José Emilio Pacheco

Badland: arid, desertlike, inhospitable land: without water or vegetation;

commonly covered by lava.

Francisco J. Santamaria, Dictionary of Mexicanisms


Yesterday the air cleared suddenly

and the mountains were reborn.

Centuries without seeing them. Too long,

only knowing that they were there,

    surrounding us.

Iztacíhuatl—caravan of snow.

    Our Popocatépetl,

    frozen cupola

or crucible of lava in the cavern of a dream.


This was the city of mountains.

From any corner you could see the mountains.

They were so visible you didn’t

notice them. We only truly realized

the mountains existed when

the dust of the dead lake,

industrial wastes, the cruel toxin

from the incessant millions of vehicles,

    the shit in atoms

of the many more millions of the exploited,

brought down an unbreathable curtain

    and the mountains were no more.


can you see the huge blue Ajusco.

It still reigns over the valley

but housing developments, wreckers, and what’s worse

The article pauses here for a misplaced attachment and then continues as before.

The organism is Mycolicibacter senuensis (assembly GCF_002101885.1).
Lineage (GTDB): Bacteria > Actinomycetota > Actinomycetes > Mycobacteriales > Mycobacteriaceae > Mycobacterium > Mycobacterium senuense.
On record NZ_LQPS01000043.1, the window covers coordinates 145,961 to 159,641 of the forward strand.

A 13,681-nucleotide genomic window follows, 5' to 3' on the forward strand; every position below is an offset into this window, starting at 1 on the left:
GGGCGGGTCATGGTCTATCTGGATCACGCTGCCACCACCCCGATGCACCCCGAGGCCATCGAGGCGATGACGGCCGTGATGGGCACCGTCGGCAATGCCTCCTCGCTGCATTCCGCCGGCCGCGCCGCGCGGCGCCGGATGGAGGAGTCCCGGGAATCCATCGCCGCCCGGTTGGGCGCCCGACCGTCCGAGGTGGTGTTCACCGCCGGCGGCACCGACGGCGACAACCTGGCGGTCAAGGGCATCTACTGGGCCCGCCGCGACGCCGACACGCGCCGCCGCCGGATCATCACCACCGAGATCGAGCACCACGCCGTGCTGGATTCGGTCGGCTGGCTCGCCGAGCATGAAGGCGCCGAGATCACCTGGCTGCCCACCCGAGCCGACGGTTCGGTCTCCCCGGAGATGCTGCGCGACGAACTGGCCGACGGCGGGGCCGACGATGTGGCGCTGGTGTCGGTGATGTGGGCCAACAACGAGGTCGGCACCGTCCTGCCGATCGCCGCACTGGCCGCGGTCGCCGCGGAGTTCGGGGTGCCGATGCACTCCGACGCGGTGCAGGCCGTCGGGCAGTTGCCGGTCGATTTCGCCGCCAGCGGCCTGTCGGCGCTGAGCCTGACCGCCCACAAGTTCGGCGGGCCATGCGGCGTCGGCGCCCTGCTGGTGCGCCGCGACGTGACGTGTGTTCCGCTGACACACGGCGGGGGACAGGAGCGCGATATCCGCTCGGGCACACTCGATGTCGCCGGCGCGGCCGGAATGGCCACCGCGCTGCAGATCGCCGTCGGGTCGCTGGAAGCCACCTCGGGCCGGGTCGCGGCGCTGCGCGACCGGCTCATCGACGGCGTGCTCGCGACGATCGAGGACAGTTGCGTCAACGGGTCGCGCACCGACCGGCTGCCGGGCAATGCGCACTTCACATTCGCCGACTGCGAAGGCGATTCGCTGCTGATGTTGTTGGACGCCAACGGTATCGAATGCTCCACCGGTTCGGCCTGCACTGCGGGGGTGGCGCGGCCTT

are doing away with it.

    For a long time

we thought it invulnerable. Now we know

our immense destructive capacity.


When there is no one tree left,

when everything is asphalt or asphyxiation

or badland, stony lifeless ground,

this will once again be the capital of death.


In that instant the volcanoes will born again.

The great cortege of lava will descend from above.

The inert air will be covered by ash.

The sea of fire will wash away the ignominy

and soon become stone.

A plant will sprout among rocks.

When it blooms, perhaps in the desert

od death new life will begin.


Eternally invincible, there they will be fixed—

suns of lava, stars of rage,

impassive deities,

centers of everything in the frightening silence—

axes of the world, the horrible volcanoes.




Pacheco, José Emilio. "Badland." Trans. Linda Scheer. Selected Poems. Eds. George McWhirter and José Emilio Pacheco. New York: New Directions, 1987. pp. 181-82.

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